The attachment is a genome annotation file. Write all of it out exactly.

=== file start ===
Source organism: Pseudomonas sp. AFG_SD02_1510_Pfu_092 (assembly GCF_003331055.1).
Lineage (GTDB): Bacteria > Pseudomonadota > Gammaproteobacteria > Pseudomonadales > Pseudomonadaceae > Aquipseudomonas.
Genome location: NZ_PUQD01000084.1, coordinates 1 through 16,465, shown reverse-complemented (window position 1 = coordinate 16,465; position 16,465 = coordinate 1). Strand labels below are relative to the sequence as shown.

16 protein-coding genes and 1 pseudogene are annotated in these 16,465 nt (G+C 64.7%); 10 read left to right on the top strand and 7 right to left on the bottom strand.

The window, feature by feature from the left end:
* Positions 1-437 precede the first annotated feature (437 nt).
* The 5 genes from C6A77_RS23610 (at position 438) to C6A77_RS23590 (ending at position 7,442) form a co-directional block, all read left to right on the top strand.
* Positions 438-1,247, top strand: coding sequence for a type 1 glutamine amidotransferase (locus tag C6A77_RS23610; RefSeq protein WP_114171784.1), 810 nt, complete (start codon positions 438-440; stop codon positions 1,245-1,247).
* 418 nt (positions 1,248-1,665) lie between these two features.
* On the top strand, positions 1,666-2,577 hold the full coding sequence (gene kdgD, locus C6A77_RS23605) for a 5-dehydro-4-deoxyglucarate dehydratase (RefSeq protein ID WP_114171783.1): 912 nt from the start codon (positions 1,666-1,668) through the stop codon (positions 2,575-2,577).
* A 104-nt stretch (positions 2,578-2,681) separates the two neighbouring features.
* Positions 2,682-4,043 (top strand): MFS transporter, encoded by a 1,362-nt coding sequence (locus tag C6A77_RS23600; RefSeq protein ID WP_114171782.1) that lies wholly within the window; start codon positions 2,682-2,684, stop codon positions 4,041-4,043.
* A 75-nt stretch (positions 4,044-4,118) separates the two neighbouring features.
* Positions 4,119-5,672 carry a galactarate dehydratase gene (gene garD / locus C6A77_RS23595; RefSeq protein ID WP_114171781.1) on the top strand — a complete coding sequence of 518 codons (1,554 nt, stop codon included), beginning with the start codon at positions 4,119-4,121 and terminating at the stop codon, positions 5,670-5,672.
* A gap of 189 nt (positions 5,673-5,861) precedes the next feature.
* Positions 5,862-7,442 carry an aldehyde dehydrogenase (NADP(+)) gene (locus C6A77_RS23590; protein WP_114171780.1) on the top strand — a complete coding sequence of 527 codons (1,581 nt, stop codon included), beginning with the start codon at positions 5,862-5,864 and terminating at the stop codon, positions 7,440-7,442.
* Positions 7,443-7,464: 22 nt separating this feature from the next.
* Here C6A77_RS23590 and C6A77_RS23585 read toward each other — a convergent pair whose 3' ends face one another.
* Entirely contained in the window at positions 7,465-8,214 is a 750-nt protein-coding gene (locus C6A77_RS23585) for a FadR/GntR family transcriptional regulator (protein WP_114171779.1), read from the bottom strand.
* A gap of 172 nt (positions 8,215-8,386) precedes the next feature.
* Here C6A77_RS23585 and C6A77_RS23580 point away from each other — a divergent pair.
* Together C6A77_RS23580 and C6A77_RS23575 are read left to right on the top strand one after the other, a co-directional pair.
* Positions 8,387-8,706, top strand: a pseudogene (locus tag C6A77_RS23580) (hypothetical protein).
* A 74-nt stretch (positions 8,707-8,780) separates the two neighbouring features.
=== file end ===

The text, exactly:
Source organism: Pseudomonas sp. AFG_SD02_1510_Pfu_092 (assembly GCF_003331055.1).
Lineage (GTDB): Bacteria > Pseudomonadota > Gammaproteobacteria > Pseudomonadales > Pseudomonadaceae > Aquipseudomonas.
Genome location: NZ_PUQD01000084.1, coordinates 1 through 16,465, shown reverse-complemented (window position 1 = coordinate 16,465; position 16,465 = coordinate 1). Strand labels below are relative to the sequence as shown.

16 protein-coding genes and 1 pseudogene are annotated in these 16,465 nt (G+C 64.7%); 10 read left to right on the top strand and 7 right to left on the bottom strand.

The window, feature by feature from the left end:
* Positions 1-437 precede the first annotated feature (437 nt).
* The 5 genes from C6A77_RS23610 (at position 438) to C6A77_RS23590 (ending at position 7,442) form a co-directional block, all read left to right on the top strand.
* Positions 438-1,247, top strand: coding sequence for a type 1 glutamine amidotransferase (locus tag C6A77_RS23610; RefSeq protein WP_114171784.1), 810 nt, complete (start codon positions 438-440; stop codon positions 1,245-1,247).
* 418 nt (positions 1,248-1,665) lie between these two features.
* On the top strand, positions 1,666-2,577 hold the full coding sequence (gene kdgD, locus C6A77_RS23605) for a 5-dehydro-4-deoxyglucarate dehydratase (RefSeq protein ID WP_114171783.1): 912 nt from the start codon (positions 1,666-1,668) through the stop codon (positions 2,575-2,577).
* A 104-nt stretch (positions 2,578-2,681) separates the two neighbouring features.
* Positions 2,682-4,043 (top strand): MFS transporter, encoded by a 1,362-nt coding sequence (locus tag C6A77_RS23600; RefSeq protein ID WP_114171782.1) that lies wholly within the window; start codon positions 2,682-2,684, stop codon positions 4,041-4,043.
* A 75-nt stretch (positions 4,044-4,118) separates the two neighbouring features.
* Positions 4,119-5,672 carry a galactarate dehydratase gene (gene garD / locus C6A77_RS23595; RefSeq protein ID WP_114171781.1) on the top strand — a complete coding sequence of 518 codons (1,554 nt, stop codon included), beginning with the start codon at positions 4,119-4,121 and terminating at the stop codon, positions 5,670-5,672.
* A gap of 189 nt (positions 5,673-5,861) precedes the next feature.
* Positions 5,862-7,442 carry an aldehyde dehydrogenase (NADP(+)) gene (locus C6A77_RS23590; protein WP_114171780.1) on the top strand — a complete coding sequence of 527 codons (1,581 nt, stop codon included), beginning with the start codon at positions 5,862-5,864 and terminating at the stop codon, positions 7,440-7,442.
* Positions 7,443-7,464: 22 nt separating this feature from the next.
* Here C6A77_RS23590 and C6A77_RS23585 read toward each other — a convergent pair whose 3' ends face one another.
* Entirely contained in the window at positions 7,465-8,214 is a 750-nt protein-coding gene (locus C6A77_RS23585) for a FadR/GntR family transcriptional regulator (protein WP_114171779.1), read from the bottom strand.
* A gap of 172 nt (positions 8,215-8,386) precedes the next feature.
* Here C6A77_RS23585 and C6A77_RS23580 point away from each other — a divergent pair.
* Together C6A77_RS23580 and C6A77_RS23575 are read left to right on the top strand one after the other, a co-directional pair.
* Positions 8,387-8,706, top strand: a pseudogene (locus tag C6A77_RS23580) (hypothetical protein).
* A 74-nt stretch (positions 8,707-8,780) separates the two neighbouring features.